Patients with baclofen pumps may safely undergo transcutaneous spinal stimulation

A man's back with EKG pads on him
Photo shows a person with spinal cord injury

wired for transcutaneous stimulation with

electrodes taped over his mid spine.


Kessler pilot study shows pump delivery system unaffected although interference with communication may occur during the pump’s log transmission

East Hanover, NJ. March 21, 2023. Researchers from Kessler Foundation and Kessler Institute for Rehabilitation (collectively “Kessler”) conducted the first prospective study to assess whether transcutaneous spinal stimulation (TSS) interacts with implanted intrathecal baclofen (ITB) pump delivery systems for managing spasticity. The article, "Transcutaneous spinal stimulation in patients with intrathecal baclofen pump delivery system: A preliminary safety study," (doi: 10.3389/fnins.2022.1075293), was published December 21, 2022, in Frontiers in Neuroscience. It is available open access at:

The pilot study was conducted at the Tim and Caroline Reynolds Center for Spinal Stimulation by John Lopez, DO, Gail Forrest, PhD, Einat Engel-Haber, MD, Brittany Snider, MD, Kam Momeni, PhD, Manikandan Ravi, MS, and Steven Kirshblum, MD.

Due to a lack of adequate data on how spinal stimulation affects intrathecal medication delivery, individuals with pump delivery systems are often excluded from TSS trials. In this study, Kessler team members tested their hypothesis that TSS would not interfere with the ITB pump system. The five study participants were adults with chronic traumatic spinal cord injury, each with an anteriorly implanted ITB pump delivery system (Medtronic SynchroMed™ II).

Each participant underwent two trials of TSS: the first to establish intensity of lower thoracic stimulation as measured by surface electromyography of the lower extremity muscles, and the second to deliver 30 minutes of moderate-intensity stimulation. To monitor pump function, the pump was interrogated before, during, and after stimulation.

Results revealed no evidence for pump dysfunction as measured by pump log evaluations. Interference of the communication between the interrogator and the pump was evidenced by lapses in log transmission during TSS, most likely due to transient electromagnetic interference. One participant had an adverse event that was likely unrelated to the TSS, but rather related to a bladder issue and underlying urinary tract infection.

“Based on our preliminary findings, individuals with implanted baclofen pumps may be considered for TSS studies involving the low thoracic spine,” said Dr. Lopez, staff physiatrist at Kessler Institute for Rehabilitation. “While communication between the pump and its interrogator may be briefly affected, there was no evidence that medication delivery was disrupted.”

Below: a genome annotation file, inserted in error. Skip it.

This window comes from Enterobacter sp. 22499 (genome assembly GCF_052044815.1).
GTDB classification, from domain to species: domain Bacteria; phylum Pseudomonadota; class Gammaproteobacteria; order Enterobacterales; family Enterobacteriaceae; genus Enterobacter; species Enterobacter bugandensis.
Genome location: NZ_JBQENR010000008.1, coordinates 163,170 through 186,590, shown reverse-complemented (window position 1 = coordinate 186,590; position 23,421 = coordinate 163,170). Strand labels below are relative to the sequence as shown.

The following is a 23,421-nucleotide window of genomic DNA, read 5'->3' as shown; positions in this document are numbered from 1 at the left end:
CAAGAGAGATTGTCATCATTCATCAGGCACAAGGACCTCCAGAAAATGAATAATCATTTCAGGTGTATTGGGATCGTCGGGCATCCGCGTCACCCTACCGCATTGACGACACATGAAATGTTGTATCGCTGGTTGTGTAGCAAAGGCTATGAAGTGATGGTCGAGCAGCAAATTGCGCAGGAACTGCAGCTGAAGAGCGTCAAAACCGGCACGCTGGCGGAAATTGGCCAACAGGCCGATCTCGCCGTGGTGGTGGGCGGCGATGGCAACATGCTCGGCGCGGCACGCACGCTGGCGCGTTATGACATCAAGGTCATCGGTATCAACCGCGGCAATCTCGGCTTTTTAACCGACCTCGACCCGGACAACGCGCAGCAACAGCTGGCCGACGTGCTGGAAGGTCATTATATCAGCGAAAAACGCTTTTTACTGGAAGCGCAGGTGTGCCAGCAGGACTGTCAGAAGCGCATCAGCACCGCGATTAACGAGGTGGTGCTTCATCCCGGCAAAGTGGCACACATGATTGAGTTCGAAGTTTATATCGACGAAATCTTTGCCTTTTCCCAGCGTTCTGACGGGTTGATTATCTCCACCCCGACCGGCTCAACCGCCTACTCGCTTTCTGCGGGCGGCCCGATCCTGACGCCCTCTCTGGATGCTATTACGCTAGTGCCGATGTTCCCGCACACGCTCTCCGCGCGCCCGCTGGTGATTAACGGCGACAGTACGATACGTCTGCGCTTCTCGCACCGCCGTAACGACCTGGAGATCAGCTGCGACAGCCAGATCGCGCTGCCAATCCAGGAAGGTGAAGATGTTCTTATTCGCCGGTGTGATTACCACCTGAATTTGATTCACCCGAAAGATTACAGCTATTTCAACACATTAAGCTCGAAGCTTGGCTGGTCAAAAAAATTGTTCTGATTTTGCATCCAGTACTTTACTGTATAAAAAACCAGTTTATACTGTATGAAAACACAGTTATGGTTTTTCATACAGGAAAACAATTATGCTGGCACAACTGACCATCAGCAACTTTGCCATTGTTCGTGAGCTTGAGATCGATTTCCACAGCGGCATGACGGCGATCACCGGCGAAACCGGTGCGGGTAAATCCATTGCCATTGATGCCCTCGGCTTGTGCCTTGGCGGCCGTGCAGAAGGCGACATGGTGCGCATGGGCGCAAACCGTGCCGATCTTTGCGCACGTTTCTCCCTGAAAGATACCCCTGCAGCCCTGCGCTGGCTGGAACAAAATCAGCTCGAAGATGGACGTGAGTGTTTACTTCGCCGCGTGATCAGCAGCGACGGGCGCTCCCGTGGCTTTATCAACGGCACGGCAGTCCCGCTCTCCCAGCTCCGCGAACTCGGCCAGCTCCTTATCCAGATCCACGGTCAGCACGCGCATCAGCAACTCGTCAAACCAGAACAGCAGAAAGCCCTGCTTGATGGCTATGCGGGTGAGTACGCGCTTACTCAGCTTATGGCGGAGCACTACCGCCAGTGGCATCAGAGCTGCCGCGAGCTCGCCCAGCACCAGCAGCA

Given the potential benefits of TSS in the population with spinal cord injury, further research is warranted, according to Dr. Kirshblum, chief medical officer of Kessler Institute for Rehabilitation and Kessler Foundation and director of Spinal Cord Injury Services at Kessler Institute for Rehabilitation. “We need to study the effects of various patterns and intensities of transcutaneous stimulation in patients with baclofen pumps,” he noted, “as well as the effects of repeated sessions and stimulation at multiple sites.”

Funding: Tim and Caroline Reynolds

About Kessler Foundation

Kessler Foundation, a major nonprofit organization in the field of disability, is a global leader in rehabilitation research. Our scientists seek to improve cognition, mobility, and long-term outcomes, including employment, for adults and children with neurological and developmental disabilities of the brain and spinal cord including traumatic brain injury, spinal cord injury, stroke, multiple sclerosis, and autism. Kessler Foundation also leads the nation in funding innovative programs that expand opportunities for employment for people with disabilities.

About Select Medical

Select Medical is one of the largest operators of critical illness recovery hospitals, rehabilitation hospitals, outpatient rehabilitation clinics, and occupational health centers in the United States based on number of facilities. As of December 31, 2022, Select Medical operated 103 critical illness recovery hospitals in 28 states, 31 rehabilitation hospitals in 12 states, and 1,928 outpatient rehabilitation clinics in 39 states and the District of Columbia. Concentra operated 540 occupational health centers in 41 states. At December 31, 2022, Select Medical had operations in 46 states and the District of Columbia. For more information, visit:

For more information, contact:
Deb Hauss, [email protected]
Carolann Murphy, [email protected]

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